Melissa Chaplin, Endangered Species Biologist with the U.S. Fish & Wildlife Services, SC Field Office
Janet Thibault, Wildlife Biologist with the South Carolina Dept. of Natural Resources
Join SIB at the Lake House for another fun and informative evening. To set the stage for the panel discussion, Aija and Ed Konrad will lead a brief Shorebird Identification Slide Show of the birds found on Seabrook Island. Be sure to bring your questions about shorebirds too! The program will conclude with the drawing of raffle tickets with several great prizes! Be sure to bring cash to buy the raffle tickets: $2/ticket or $5/3 tickets.
David Gardner, Director of Environmental Education at St. Christopher and SIB Board member, has accepted a job in Washington state and will be leaving Seabrook effective this Friday March 23, 2018. David will be leading one last walk with SIB at Camp St. Christopher on Thursday morning and there is still room for a couple more people. The walk, one to two miles in distance, will be in search of spring migrants while exploring the lakes, lagoons, paths and slough.
Thursday March 22, 2018 8:00 – 11:00 am
Spring Migration @ St. Christopher Camp & Conference Center with David Gardner
Location: Meet at the Bus Parking Lot at St. Christopher
Cost $5 donation to St. Christopher Educational Outreach Program
David will truly be missed by all who have interacted with him, but especially those of us who have enjoyed birding with him since the creation of SIB less than three years ago. We will never be able to replace his special combination of enthusiasm, knowledge and his English accent that endeared him to us! Several of our members wanted to share a few stories about David so you too could learn what a special person he is and how we are sad to see him leave!
From Bob and Eileen Mercer:
David will be taking his talents to the North Cascade Institute (https://ncascades.org/) located in the North Cascades National Park in Washington State and is situated near the crest of the Cascade Mountains, a large lake and many square miles of wilderness. David’s enthusiasm and talents will serve him well. As a bonus, he will learn about a whole new ecology. He will need to get used to the higher altitudes and the exercise associated with a mountainous territory, as opposed to the coastal plain. One of the wonders of the area is that David will be able to get his coastal fix with a drive similar to going to Bear Island and will be able to visit the desert just by going over the ridge.
Unlike St. Christopher, the North Cascade Institute offers programming for children, a year-long graduate level study program, and a significant amount of adult programming. Anyone can sign up for any of the many adventures. Check out their offerings at https://ncascades.org/ and maybe plan a visit to see David (if nothing else, visit the website to see the stunning facility and views he will be forced to endure). Eileen and I spent 4 days there living in their luxurious dorms and enjoying the gourmet food provided by a professional chef and can highly recommend a visit. We wish David lots of wonderful experiences and a whole host of life birds!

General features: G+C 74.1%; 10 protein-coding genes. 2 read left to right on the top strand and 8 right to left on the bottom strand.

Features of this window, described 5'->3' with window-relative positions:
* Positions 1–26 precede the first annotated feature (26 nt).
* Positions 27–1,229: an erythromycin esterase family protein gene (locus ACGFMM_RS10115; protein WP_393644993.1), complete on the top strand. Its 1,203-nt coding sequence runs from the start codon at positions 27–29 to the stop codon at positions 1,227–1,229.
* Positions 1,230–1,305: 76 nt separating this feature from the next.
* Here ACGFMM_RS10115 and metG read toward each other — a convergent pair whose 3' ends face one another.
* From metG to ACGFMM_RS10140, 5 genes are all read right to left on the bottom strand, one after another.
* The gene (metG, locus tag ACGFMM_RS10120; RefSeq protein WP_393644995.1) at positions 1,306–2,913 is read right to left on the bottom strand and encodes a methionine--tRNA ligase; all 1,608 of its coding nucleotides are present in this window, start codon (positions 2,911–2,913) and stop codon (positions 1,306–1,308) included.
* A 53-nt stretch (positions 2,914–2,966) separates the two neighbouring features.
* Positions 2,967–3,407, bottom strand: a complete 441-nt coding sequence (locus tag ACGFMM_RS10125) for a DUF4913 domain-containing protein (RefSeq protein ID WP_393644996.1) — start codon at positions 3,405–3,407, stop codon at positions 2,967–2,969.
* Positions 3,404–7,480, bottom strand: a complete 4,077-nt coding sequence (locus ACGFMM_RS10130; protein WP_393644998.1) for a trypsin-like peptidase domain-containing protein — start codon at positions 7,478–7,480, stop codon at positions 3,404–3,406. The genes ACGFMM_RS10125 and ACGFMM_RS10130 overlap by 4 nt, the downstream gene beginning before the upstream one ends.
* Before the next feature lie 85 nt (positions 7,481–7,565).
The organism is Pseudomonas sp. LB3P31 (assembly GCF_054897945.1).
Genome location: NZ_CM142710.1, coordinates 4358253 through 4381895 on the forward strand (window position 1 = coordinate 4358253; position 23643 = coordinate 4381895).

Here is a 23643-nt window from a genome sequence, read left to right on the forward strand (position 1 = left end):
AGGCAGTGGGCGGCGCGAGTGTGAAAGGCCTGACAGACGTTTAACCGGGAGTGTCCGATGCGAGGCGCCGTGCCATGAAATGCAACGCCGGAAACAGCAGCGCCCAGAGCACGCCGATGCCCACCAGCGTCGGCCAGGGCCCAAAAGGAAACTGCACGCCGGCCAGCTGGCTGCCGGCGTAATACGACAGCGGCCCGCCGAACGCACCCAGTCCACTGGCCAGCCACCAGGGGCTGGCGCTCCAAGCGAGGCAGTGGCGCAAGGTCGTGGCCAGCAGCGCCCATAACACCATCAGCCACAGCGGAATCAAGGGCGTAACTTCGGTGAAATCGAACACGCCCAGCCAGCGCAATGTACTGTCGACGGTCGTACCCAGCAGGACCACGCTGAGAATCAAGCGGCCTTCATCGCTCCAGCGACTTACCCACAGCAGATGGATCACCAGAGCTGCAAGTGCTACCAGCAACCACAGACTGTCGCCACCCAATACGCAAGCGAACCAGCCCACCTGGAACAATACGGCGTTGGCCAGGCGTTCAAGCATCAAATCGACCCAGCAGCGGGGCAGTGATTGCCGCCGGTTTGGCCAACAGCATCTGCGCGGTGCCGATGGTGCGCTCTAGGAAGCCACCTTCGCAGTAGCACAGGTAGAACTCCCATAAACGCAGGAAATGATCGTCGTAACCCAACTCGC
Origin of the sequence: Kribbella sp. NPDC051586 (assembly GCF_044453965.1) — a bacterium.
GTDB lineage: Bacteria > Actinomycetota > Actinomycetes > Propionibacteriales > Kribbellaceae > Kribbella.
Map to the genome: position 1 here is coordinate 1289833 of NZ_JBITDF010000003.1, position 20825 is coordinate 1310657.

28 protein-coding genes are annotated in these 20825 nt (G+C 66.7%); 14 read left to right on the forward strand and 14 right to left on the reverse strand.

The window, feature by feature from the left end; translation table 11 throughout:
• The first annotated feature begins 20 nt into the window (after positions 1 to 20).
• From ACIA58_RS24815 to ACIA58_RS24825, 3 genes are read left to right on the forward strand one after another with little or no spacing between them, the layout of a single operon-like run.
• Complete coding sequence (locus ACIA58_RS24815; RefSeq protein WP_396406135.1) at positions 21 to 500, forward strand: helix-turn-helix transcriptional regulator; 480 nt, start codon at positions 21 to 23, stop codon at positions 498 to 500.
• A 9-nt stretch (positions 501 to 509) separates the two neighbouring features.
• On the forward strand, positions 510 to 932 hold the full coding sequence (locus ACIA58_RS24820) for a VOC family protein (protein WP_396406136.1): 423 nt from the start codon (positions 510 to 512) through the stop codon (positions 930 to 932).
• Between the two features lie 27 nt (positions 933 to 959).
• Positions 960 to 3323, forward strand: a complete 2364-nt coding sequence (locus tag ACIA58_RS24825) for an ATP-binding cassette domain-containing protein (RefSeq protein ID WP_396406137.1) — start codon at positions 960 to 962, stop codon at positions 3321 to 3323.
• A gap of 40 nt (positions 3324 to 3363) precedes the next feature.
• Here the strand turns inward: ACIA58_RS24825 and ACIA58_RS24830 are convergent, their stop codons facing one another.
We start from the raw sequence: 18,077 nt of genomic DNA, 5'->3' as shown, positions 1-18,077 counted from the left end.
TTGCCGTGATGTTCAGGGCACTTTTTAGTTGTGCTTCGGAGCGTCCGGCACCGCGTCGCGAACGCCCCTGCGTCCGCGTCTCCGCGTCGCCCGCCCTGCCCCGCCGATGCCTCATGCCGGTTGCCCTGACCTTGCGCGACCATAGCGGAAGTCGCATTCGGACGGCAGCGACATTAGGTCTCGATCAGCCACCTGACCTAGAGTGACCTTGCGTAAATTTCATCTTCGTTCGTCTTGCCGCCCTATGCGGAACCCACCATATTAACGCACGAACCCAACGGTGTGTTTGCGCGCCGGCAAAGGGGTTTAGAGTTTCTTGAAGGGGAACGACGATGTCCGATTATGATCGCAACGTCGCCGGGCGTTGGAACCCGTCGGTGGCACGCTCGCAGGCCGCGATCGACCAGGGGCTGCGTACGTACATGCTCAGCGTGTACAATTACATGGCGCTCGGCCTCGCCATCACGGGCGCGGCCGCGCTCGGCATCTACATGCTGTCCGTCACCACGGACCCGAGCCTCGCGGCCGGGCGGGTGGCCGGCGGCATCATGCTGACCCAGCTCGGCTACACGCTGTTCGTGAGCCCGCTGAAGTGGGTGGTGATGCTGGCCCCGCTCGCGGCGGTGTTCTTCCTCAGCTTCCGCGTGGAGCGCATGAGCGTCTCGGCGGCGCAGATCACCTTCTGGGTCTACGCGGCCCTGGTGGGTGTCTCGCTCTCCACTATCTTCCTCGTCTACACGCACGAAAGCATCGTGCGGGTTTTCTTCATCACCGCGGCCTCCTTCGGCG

From George Haskings:
One has to wonder a bit about the mind workings of a person who would voluntarily give up a seemingly good job (bird watching and working with kids in an outdoor environment) on Seabrook Island in order to take a position in the State of Washington where it likely rains many more days a year than the sun shines. When I inquired of him on that matter, his
reply was “I’m from England.”
As I contemplated that, I recollected that most of my ancestors came from England and Scotland; that I grew up in New England; and (when seeking employment) I went to Rochester, NY, which has recorded snow every month except August. You don’t have to shovel rain and we had snow in January.
David is an excellent birder – fabulous hearing and knowledge of bird calls. He has generously offered his talents to Seabrook Island Birders and his leadership on bird walks will be missed. Best wishes to him and his family.
From Marcia Hider
SIB was lucky that David is so in love with birding. He has led some wonderful birding trips and his enthusiasm is absolutely infectious. He has said he’ll use any excuse to take a group out. And the proof of that is what he leaves behind. I had to get something in his office once and I could hardly get the door open. There were piles of things everywhere awaiting his return. I just laughed.
But his birding knowledge benefits from the time he puts in. Once last spring, as we were walking on the St. Christopher boardwalk listening to and seeing numerous Green Herons, I heard a different call – kind of a squeaking sound. I asked David if maybe it was from Green Heron chicks. He smiled and said no, that he thought it was probably a frog being consumed by a snake. I was sure he was kidding until I focused in on the location, only to find a snake consuming a frog! Unbelievable.
He will definitely be missed.
From Lydia McDonald
One of my first birding adventures was with David at Bear Island . I remember riding with David in his car, and his vehicle hitting the branches and low plants and he didn’t care because he was doing something he loved. I was wowed by his knowledge and expertise. He was persistent in making sure I found the bird and taught me so much about the birds. David has a gift for finding the birds and teaching others about them. It is fun to be around David ; he truly enjoys his job.
From Aija Konrad
A memorable and very fun day I had with David was when we did a route on the Breeding Bird Survey last June. The survey is done nationally as a long term monitoring program of birds at the height of breeding season. I didn’t quite know what I was getting myself into, but I accepted his invite to do it. I knew that we would cover 24.5 miles of country roads and stop a half mile apart for a total of 3 min in each spot to listen for and count all birds we could ID.